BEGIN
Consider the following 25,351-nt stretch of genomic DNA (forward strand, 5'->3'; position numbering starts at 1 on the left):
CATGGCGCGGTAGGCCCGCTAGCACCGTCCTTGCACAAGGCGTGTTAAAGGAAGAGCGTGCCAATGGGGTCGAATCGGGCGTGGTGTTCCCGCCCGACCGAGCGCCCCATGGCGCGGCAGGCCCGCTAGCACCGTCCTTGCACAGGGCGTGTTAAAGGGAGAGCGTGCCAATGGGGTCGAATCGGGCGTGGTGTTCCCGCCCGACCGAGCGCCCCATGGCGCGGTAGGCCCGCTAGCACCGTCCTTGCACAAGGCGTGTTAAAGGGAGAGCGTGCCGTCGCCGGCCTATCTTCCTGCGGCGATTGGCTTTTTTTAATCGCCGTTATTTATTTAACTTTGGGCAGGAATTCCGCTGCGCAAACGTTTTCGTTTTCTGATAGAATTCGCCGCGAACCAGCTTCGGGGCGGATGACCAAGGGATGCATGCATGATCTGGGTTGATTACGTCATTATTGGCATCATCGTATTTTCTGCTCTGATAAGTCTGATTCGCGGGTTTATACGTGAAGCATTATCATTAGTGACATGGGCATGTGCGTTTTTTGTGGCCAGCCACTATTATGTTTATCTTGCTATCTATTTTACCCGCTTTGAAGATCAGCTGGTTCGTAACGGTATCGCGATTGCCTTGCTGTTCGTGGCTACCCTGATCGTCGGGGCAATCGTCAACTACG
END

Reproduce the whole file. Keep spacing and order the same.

Consider the following 25,351-nt stretch of genomic DNA (forward strand, 5'->3'; position numbering starts at 1 on the left):
CATGGCGCGGTAGGCCCGCTAGCACCGTCCTTGCACAAGGCGTGTTAAAGGAAGAGCGTGCCAATGGGGTCGAATCGGGCGTGGTGTTCCCGCCCGACCGAGCGCCCCATGGCGCGGCAGGCCCGCTAGCACCGTCCTTGCACAGGGCGTGTTAAAGGGAGAGCGTGCCAATGGGGTCGAATCGGGCGTGGTGTTCCCGCCCGACCGAGCGCCCCATGGCGCGGTAGGCCCGCTAGCACCGTCCTTGCACAAGGCGTGTTAAAGGGAGAGCGTGCCGTCGCCGGCCTATCTTCCTGCGGCGATTGGCTTTTTTTAATCGCCGTTATTTATTTAACTTTGGGCAGGAATTCCGCTGCGCAAACGTTTTCGTTTTCTGATAGAATTCGCCGCGAACCAGCTTCGGGGCGGATGACCAAGGGATGCATGCATGATCTGGGTTGATTACGTCATTATTGGCATCATCGTATTTTCTGCTCTGATAAGTCTGATTCGCGGGTTTATACGTGAAGCATTATCATTAGTGACATGGGCATGTGCGTTTTTTGTGGCCAGCCACTATTATGTTTATCTTGCTATCTATTTTACCCGCTTTGAAGATCAGCTGGTTCGTAACGGTATCGCGATTGCCTTGCTGTTCGTGGCTACCCTGATCGTCGGGGCAATCGTCAACTACG